Health risk factors in the anesthesia population

  • The prevalence of lifestyle risk factors in perioperative patients is high.
  • A total of 30.1% of patients had no lifestyle risk factor.
  • The most prevalent health risk factors were overweight, smoking, and hypertension.
  • Overweight and hypertension are frequently underreported by patients.
  • Patient self-reports require critical appraisal.

Study objective

We investigated the prevalence of lifestyle risk factors in patients admitted to our preoperative assessment outpatient clinic, and compared patient self-reports and anesthetist reports of health risk factors to evaluate the patient self-image of preoperative health status.


Cross-sectional survey.


The study was performed in an academic teaching hospital in Amsterdam, the Netherlands, during 3 consecutive months at the preoperative screening clinic.


A total of 1227 adult patients scheduled for surgery were screened, and 1111 were included (patients being excluded where data were incomplete).

Interventions and measurements

Before health risk screening by an anesthetist, patients filled out a lifestyle risk factor questionnaire including overweight, hypertension, diabetes mellitus, smoking, physical activity, and alcohol use. These were compared with risk factors stated in the preoperative assessment report of the anesthetist.

Main results

The study population was aged 51 ± 17 years with a body mass index of 25.6 ± 4.7 kg/m2. The most frequent lifestyle risk factors reported by the anesthetist were overweight and obesity (47.5%), smoking (25.3%), and hypertension (23.7%). The prevalence of no, 1, or 2 lifestyle risk factors in the preoperative assessment outpatient clinic population was, respectively, 30.1%, 35.6%, and 18.5% reported by the anesthetist and 36.4%, 36.7%, and 18.6% reported by the patients. Patients with more lifestyle risk factors were older with a higher body mass index and American Society of Anesthesiologists classification. Differences in reporting of lifestyle risk factors between patients and anesthetist occurred especially with overweight (26.5% vs 47.5%).


The prevalence of lifestyle risk factors in perioperative patients is high, and differences in reporting between patients and anesthetists may suggest that patients are unaware of or ignore their unhealthy state. Further studies are warranted to investigate the association between the lifestyle risk factors and outcome in the anesthesiology setting.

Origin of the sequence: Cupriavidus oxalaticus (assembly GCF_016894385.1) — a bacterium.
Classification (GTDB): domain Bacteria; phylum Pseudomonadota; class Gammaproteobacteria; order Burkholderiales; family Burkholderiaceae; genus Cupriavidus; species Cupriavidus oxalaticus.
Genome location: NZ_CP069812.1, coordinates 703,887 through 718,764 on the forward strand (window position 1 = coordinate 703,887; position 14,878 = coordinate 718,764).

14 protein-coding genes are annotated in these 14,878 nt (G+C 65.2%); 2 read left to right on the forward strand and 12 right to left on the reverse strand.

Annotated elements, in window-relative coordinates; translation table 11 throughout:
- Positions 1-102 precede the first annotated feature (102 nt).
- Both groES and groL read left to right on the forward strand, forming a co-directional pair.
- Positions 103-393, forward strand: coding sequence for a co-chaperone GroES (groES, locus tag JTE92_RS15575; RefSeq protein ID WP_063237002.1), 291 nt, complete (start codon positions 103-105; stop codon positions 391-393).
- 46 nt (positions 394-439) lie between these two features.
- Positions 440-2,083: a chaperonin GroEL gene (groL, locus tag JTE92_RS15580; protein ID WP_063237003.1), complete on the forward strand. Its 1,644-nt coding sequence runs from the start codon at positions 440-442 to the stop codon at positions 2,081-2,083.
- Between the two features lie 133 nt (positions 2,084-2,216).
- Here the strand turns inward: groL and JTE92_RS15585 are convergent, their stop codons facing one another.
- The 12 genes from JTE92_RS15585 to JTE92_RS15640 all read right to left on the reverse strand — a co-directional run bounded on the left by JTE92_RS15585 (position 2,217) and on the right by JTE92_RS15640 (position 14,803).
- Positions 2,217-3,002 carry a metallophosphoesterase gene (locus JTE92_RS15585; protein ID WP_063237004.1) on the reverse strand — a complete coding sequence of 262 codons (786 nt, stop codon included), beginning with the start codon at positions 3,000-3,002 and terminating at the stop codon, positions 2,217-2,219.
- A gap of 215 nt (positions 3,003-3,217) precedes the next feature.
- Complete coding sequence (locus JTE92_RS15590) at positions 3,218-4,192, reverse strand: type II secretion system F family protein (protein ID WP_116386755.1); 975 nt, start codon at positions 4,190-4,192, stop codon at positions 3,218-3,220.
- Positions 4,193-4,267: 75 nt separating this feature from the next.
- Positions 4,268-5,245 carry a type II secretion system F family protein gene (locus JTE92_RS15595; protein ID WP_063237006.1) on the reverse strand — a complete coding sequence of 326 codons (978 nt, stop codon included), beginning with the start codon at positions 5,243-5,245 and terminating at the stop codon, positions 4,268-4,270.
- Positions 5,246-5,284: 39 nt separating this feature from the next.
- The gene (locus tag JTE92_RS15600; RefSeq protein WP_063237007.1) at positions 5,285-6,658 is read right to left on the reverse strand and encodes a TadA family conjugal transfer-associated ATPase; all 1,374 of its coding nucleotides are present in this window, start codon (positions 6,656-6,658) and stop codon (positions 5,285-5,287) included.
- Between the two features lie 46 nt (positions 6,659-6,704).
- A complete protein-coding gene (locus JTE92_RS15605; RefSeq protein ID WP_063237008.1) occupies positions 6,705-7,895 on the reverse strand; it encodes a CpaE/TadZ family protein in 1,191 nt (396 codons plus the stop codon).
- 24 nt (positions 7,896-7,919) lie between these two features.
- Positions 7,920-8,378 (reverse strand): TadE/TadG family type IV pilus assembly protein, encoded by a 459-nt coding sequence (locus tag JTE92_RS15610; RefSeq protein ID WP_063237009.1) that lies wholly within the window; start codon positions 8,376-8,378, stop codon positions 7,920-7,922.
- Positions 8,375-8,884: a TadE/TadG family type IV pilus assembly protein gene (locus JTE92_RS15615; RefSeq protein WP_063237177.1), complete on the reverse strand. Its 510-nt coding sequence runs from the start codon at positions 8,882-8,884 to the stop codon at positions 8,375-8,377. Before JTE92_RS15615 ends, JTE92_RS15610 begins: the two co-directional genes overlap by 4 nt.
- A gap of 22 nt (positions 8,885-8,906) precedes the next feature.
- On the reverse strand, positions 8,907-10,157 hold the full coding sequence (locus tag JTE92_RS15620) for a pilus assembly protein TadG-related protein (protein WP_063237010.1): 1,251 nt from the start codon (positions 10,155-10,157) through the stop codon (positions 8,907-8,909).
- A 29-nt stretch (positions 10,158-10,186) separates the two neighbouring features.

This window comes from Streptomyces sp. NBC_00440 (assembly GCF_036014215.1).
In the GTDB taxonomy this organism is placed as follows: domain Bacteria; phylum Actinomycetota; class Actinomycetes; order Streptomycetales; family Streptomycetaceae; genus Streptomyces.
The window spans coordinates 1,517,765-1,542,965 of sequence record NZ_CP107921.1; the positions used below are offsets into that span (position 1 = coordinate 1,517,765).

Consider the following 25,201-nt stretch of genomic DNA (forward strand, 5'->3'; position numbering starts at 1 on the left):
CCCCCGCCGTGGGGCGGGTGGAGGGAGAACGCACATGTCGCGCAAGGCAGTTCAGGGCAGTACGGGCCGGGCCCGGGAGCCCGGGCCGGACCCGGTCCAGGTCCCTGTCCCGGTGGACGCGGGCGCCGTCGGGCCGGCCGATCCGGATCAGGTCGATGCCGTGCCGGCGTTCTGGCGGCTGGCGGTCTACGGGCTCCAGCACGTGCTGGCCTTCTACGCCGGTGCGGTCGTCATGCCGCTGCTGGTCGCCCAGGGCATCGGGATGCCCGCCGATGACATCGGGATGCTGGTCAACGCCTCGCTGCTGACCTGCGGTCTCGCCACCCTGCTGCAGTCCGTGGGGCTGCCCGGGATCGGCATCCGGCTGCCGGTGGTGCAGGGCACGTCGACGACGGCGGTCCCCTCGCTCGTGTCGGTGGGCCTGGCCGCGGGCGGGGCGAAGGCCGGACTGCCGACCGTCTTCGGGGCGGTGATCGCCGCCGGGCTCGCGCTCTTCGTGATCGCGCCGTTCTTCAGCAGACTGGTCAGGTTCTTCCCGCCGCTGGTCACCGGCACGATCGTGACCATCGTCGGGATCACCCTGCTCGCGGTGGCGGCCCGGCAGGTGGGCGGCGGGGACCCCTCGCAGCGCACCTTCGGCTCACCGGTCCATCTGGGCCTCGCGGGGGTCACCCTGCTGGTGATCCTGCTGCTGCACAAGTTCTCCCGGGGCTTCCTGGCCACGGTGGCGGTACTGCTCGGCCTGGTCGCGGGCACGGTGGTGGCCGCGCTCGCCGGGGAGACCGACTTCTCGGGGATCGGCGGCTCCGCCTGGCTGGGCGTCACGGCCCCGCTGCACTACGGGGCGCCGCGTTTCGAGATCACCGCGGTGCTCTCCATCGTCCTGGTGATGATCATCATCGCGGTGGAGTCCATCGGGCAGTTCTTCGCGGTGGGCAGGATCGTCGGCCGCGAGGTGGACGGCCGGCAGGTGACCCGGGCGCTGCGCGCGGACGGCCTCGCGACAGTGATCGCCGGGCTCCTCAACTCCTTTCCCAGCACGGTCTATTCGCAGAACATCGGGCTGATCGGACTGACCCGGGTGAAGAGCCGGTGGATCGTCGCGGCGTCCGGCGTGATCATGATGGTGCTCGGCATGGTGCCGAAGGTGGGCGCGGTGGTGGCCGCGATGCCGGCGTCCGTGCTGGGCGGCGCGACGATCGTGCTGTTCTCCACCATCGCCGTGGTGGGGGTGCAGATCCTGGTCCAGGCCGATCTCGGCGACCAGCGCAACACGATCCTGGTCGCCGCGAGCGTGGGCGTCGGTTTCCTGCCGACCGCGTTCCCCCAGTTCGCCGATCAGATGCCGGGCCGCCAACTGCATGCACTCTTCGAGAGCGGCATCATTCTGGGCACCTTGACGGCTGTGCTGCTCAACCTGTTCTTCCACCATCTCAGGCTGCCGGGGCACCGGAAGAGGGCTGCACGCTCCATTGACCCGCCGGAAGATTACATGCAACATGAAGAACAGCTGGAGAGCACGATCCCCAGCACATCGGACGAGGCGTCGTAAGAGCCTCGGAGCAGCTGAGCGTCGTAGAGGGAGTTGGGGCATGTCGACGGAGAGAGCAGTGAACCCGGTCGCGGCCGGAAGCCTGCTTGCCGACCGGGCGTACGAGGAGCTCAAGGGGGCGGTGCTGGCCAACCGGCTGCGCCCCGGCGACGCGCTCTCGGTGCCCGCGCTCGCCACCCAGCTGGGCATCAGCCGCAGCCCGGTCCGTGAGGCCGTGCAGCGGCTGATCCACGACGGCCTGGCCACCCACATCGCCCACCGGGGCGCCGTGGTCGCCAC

Full reference: Scharwächter, W.H. et al. Health risk factors in the anesthesia population Journal of Clinical Anesthesia. Volume 32, Pages 33–39


Perioperative management of diabetes and the emerging role of anaesthetists as perioperative physicians

Levy, N et al. British Journal of Anaesthesia. (2016) 116 (4):443-447.

Diabetes is the most common metabolic disorder and affects about 6–7% of the population and about 16% of the inpatient population. Diabetes leads to accelerated atherosclerosis and patients are at higher risk of renal impairment, coronary vascular disease, peripheral vascular disease and cerebro-vascular disease. Subsequently, the surgical patient with diabetes is at higher risk of perioperative morbidity and mortality and subsequently longer length of hospital stays. The reasons for this excess morbidity and mortality is multifactorial and includes increased risks of Hypoglycaemia and hyperglycaemia, infective complications (both surgical site infections (SSIs) and systemic infections), medical complications including acute kidney injury (AKI), acute coronary syndromes (ACS) and acute cerebro-vascular events, hospital acquired diabetic ketoacidosis (DKA),use of variable rate i.v. insulin infusion (VRIII), misuse of insulin, complex polypharmacy and multiple co-morbidities including microvascular and macrovascular complications of the diabetes.

On the basis of these concerns, NHS Diabetes commissioned the Joint British Diabetes Societies (JBDS) to produce guidance to optimise the management of the surgical patient with diabetes with the explicit aim of reducing the incidence of hypoglycaemia and hyperglycaemia, the risk of medical and infective complications, the risk of insulin and VRIII related harm and reducing the excess length of stay.

Read the abstract here

Disagreement between cardiac output measurement devices: which device is the gold standard?